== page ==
We’re already halfway through 2018. Have you saved as much money as you’d like for retirement this year? Or are you behind on hitting your savings target? It’s easy to get behind on savings, especially when it comes to retirement, which may be years or decades in the future. After all, you probably have many other expenses and financial challenges that seem more urgent.
The good news is you still have six months left in the year to put money away. Qualified accounts may be your most effective savings vehicles. These accounts include things like 401(k) plans and individual retirement accounts (IRAs). They allow you to grow your funds on a tax-deferred basis, which means you don’t pay taxes on growth while the assets are inside the account.
Below are three commonly used qualified accounts and how you can use them to ramp up your savings in the second half of 2018. You still have time left this year to boost your savings. Work with a financial professional to implement a savings strategy.
Employer-Sponsored Retirement Plan
Your employer’s retirement plan could be your most effective savings vehicle. These accounts are usually set up as 401(k) plans, but they could also be 403(b) or 457(b) plans if you work at a nonprofit or government organization. Your funds grow tax-deferred, which means you don’t pay taxes on the growth until you take distributions. That could help you accumulate funds faster than you would in a taxable account.
You could also see current tax benefits from your employer plan contributions. The contributions are deducted pretax from your check. That means your contributions reduce your taxable income, thus reducing the amount of taxes you ultimately pay.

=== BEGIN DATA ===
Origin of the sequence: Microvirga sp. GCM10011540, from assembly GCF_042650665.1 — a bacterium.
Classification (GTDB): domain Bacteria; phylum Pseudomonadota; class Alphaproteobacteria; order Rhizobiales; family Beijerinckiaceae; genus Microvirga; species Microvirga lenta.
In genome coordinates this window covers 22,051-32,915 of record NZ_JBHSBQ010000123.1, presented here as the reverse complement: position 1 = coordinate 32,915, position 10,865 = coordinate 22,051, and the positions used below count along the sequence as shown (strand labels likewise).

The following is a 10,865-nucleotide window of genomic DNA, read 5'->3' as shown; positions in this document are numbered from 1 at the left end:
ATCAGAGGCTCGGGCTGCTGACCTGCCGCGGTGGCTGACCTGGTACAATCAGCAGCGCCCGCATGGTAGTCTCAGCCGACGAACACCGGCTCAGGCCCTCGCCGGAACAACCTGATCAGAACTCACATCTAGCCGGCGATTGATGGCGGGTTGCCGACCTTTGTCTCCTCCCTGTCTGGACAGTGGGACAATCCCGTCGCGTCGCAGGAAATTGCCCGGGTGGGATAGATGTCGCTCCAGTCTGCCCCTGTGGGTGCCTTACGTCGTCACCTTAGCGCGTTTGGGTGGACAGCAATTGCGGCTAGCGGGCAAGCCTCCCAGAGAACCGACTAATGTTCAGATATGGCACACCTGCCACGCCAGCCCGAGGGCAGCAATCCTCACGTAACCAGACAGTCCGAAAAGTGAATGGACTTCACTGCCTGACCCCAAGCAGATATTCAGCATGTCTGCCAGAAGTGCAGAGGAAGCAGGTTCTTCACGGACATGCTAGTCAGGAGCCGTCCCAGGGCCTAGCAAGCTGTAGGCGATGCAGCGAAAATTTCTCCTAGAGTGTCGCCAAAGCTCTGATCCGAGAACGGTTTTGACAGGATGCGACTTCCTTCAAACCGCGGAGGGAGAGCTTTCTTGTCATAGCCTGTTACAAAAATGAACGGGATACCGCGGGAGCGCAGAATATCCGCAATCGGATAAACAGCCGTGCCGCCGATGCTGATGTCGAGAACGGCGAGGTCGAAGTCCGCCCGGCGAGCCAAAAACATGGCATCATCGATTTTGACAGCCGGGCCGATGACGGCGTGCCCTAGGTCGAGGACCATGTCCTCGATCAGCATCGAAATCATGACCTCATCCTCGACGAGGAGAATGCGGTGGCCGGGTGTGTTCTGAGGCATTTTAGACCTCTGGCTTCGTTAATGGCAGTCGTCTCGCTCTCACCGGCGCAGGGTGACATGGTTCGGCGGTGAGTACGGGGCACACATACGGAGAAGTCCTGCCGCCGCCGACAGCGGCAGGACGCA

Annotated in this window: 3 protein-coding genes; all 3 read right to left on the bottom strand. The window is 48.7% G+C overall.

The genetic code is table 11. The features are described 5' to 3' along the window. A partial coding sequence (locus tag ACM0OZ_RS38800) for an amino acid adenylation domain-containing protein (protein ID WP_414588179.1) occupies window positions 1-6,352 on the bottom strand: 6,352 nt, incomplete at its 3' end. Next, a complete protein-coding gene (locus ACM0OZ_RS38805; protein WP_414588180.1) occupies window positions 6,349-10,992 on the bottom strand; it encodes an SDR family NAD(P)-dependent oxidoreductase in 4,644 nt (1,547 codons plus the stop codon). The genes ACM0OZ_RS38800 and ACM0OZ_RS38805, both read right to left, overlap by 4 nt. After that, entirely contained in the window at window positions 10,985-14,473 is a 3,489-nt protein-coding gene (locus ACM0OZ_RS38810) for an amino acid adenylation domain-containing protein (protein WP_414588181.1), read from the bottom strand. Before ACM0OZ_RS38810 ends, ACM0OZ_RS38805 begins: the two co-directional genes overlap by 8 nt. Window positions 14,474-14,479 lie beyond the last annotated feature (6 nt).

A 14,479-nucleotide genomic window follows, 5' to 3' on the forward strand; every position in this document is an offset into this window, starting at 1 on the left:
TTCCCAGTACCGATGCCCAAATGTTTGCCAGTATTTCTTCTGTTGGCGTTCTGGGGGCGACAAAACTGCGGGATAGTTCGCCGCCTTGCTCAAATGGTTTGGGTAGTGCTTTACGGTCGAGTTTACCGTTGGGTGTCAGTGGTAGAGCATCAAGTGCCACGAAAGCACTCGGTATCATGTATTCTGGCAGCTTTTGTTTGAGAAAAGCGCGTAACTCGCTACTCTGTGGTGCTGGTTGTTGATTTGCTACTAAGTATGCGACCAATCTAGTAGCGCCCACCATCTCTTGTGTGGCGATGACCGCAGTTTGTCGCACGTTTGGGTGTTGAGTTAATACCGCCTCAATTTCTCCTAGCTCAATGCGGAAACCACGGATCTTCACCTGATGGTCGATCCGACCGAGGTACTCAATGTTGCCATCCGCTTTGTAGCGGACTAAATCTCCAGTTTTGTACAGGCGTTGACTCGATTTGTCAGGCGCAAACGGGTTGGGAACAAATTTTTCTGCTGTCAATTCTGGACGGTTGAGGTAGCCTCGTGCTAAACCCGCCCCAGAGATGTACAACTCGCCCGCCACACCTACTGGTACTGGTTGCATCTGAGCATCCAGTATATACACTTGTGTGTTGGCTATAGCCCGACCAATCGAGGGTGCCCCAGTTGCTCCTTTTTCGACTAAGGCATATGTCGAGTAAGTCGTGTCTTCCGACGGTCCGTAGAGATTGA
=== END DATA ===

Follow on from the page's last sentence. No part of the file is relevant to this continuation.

Your employer may also make matching contributions on your behalf to the employer-sponsored plan. For instance, many employers will match employee contributions dollar-for-dollar up to a certain threshold, like 3 percent of salary. If you haven’t done so in the past, consider increasing your contribution so you can take advantage of the full employer match.
In 2018 you can contribute as much as $18,500 to your 401(k) plan. If you’re age 50 or older you can also contribute an extra $6,000 in catch-up contributions, bringing your total allowable contribution to $24,500.1
While your 401(k) or other employer plan may be your primary savings vehicle, you can also use an IRA to save for retirement. An IRA is an individual account that offers tax-deferred growth specifically for retirement savings. If you don’t have an IRA, you can open one through a financial professional, who can also help you develop and implement a strategy that aligns with your needs and goals.
There are various types of IRAs, but the traditional is the most widely held. From a tax standpoint, it’s treated similarly to a 401(k). Your contributions may be tax-deductible, and your funds grow tax-deferred inside the account. All distributions are taxed as income.
Remember, IRA funds are meant for retirement. If you take a distribution from the account before the designated age—59½—you could face a 10 percent early withdrawal penalty. There are exceptions to this policy for things like disability and financial hardship. However, most early withdrawals are subject to the penalty in addition to income taxes.
In 2018 you can contribute $5,500 to an IRA. If you’re age 50 or older you can contribute an additional $1,000 in catch-up contributions, giving you a total allowable contribution of $6,500.2
The traditional IRA may be the most widely held, but the Roth IRA has gained in popularity in recent years. It’s a popular option because of its unique tax treatment.
Unlike the traditional IRA and 401(k), Roth contributions are made with after-tax dollars. This means you can’t deduct your contributions. Your funds still grow on a tax-deferred basis inside the account. Distributions from the account are tax-free assuming you’re age 59½ or older. You can use the Roth to create a stream of tax-free retirement income.
Ready to implement your retirement savings strategy? Let’s talk about it. Contact us today at Benefit Resource Partners. We can help you analyze your needs and develop a plan. Let’s connect soon and start the conversation.
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